War in Syria: Russia and Saudi Arabia Disagree Over What to Do About Assad

Saudi King Salman in Jordan
Saudi Arabia's King Salman bin Abdulaziz Al Saud attends the 28th Ordinary Summit of the Arab League at the Dead Sea, Jordan, on March 29. Saudi Arabia has called for the removal of Syrian President Bashar al-Assad. Mohammad Hamed/Reuters

Saudi King Salman bin Abdulaziz met with the head of Russia’s upper house Sunday in a meeting that emphasized the two sides’ differences over the role of Syrian President Bashar al-Assad in a resolution to the Syrian civil war.

Valentina Matviyenko, who holds the third-highest political office in Russia, led a delegation of the Russian Federation Council to Riyadh and held talks with the 81-year-old monarch, Russian state-owned news agency Interfax reported. Saudi Arabia is a staunch backer of Syrian rebels attempting to overthrow Assad, while Russia has supported the Syrian president diplomatically since the beginning of the war and launched military operations in support of the Assad regime in September 2015.

A spokesman for the Russian delegation, Ilyas Umakhanov, told Interfax the Saudi king did not demand Assad’s immediate departure but that there was a certain amount of “leeway” on the matter. Umakhanov said Saudi Foreign Minister Adel al-Jubeir proposed a transitional period, during which Assad could resign as Syrian president.

Matviyenko told King Salman that Russia was not in favor of keeping Assad in office at all costs, but objected to his violent removal, according to the Russian news agency. She added that the differences between the two sides were not of an “antagonistic” nature.

The Syrian civil war, now in its seventh year, has killed hundreds of thousands and displaced millions. The conflict began after a regime crackdown on protests calling for Assad, who has been in power since 2000, to step down, but has since morphed into an international proxy war.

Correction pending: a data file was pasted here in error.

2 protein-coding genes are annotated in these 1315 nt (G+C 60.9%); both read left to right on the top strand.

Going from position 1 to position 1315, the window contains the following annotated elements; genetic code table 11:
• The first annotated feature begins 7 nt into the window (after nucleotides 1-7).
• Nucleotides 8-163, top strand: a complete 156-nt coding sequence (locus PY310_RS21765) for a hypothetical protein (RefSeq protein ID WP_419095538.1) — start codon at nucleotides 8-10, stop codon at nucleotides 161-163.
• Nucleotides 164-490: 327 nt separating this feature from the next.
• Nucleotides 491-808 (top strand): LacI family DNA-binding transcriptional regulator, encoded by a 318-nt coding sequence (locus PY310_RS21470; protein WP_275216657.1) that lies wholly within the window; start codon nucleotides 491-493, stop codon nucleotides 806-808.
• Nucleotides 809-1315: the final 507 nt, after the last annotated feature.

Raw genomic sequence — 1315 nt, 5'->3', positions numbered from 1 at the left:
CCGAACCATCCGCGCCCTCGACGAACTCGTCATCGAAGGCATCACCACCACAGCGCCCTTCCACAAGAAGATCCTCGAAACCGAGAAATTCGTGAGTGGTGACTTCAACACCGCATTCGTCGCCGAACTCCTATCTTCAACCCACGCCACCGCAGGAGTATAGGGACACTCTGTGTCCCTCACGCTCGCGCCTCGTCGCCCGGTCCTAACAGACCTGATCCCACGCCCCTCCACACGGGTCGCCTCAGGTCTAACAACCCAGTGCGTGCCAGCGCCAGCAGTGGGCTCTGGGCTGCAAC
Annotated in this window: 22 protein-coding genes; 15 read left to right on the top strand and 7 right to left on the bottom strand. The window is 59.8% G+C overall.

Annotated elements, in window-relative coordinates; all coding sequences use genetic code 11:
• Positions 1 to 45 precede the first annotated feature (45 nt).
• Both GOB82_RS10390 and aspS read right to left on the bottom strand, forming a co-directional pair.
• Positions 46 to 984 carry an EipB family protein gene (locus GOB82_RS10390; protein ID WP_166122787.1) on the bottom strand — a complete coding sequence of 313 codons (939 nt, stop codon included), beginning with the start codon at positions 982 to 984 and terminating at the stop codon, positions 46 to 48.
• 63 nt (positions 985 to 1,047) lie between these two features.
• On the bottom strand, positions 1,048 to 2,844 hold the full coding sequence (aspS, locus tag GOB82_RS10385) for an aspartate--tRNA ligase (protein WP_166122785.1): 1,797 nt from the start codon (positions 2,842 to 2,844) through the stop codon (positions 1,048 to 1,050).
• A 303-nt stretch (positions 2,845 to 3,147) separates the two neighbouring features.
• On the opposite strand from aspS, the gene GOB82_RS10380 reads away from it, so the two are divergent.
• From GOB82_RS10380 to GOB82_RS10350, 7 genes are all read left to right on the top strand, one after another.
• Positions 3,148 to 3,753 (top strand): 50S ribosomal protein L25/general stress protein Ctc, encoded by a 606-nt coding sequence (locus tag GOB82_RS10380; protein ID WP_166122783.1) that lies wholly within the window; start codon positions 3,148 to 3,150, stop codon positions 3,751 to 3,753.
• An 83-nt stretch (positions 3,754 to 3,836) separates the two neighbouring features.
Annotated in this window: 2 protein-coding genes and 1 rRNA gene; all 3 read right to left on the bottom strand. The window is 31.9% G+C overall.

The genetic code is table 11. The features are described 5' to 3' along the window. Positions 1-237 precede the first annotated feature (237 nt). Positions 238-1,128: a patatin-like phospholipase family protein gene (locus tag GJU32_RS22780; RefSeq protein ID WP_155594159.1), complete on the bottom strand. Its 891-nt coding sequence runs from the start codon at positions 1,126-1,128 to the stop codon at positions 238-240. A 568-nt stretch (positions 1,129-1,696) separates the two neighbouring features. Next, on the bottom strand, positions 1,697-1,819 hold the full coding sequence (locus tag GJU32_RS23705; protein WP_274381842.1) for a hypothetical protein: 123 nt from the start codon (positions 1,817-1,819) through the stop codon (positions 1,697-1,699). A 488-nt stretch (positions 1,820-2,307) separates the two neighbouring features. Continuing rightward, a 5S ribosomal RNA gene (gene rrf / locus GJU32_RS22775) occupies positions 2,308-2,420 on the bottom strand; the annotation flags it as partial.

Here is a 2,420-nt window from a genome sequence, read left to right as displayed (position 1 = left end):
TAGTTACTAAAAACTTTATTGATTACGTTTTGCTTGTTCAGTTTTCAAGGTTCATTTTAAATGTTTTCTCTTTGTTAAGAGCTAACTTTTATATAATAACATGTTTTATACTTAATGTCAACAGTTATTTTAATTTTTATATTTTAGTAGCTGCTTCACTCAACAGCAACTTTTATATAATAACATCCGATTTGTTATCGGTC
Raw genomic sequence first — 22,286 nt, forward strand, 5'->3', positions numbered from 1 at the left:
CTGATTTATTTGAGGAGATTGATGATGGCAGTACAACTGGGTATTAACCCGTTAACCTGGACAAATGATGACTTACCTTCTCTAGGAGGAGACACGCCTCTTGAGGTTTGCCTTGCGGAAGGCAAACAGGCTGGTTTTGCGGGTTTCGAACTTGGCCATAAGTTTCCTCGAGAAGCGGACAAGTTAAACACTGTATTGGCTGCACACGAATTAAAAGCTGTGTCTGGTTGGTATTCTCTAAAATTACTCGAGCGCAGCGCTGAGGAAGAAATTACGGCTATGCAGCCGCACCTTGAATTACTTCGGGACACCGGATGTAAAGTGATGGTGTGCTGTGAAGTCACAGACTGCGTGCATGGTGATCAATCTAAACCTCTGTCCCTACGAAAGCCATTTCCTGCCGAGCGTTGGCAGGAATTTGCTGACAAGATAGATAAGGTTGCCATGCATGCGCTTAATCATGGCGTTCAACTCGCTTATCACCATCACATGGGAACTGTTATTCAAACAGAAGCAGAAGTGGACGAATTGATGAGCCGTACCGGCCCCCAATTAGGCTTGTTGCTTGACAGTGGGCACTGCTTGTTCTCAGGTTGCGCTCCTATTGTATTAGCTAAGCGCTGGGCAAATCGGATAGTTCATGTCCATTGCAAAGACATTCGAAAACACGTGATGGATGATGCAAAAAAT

Assad, who hails from the minority Alawite branch of Shiite Islam, has received backing from Iran and the Lebanese Shiite group Hezbollah, as well as Moscow. Gulf nations including Saudi Arabia, which are predominantly Sunni, have backed anti-government rebels in Syria, including militants affiliated to al-Qaeda. Western nations, led by the United States, have sought to back moderate rebels, though the distinction is often minimal in the crowded battlefield in Syria.

The Trump administration has been unclear on its position on Assad’s future. President Donald Trump—who had previously cautioned against U.S. intervention in Syria—said his attitude on Assad “had changed very much” following a suspected chemical attack earlier this month that killed at least 70 people, including children, in the rebel-held province of Idlib in northern Syria. Trump sanctioned a strike of 59 missiles against a Syrian regime airbase near the city of Homs on April 7, in a move condemned by Assad and Moscow. Assad has described the allegations that his regime was responsible for the gas attack as “100 percent fabrication.” Saudi Arabia said it “strongly supported” the “courageous” military action by the United States.

The U.S. secretary of state, Rex Tillerson, has recently emphasized that the Trump administration’s top priority in Syria is defeating the Islamic State militant group and once that goal had been achieved, the Syrian people should be allowed to decide the fate of their president. But the U.S. ambassador to the United Nations, Nikki Haley, recently told CNN that there was “not any sort of option where a political solution is going to happen with Assad at the head of the regime.”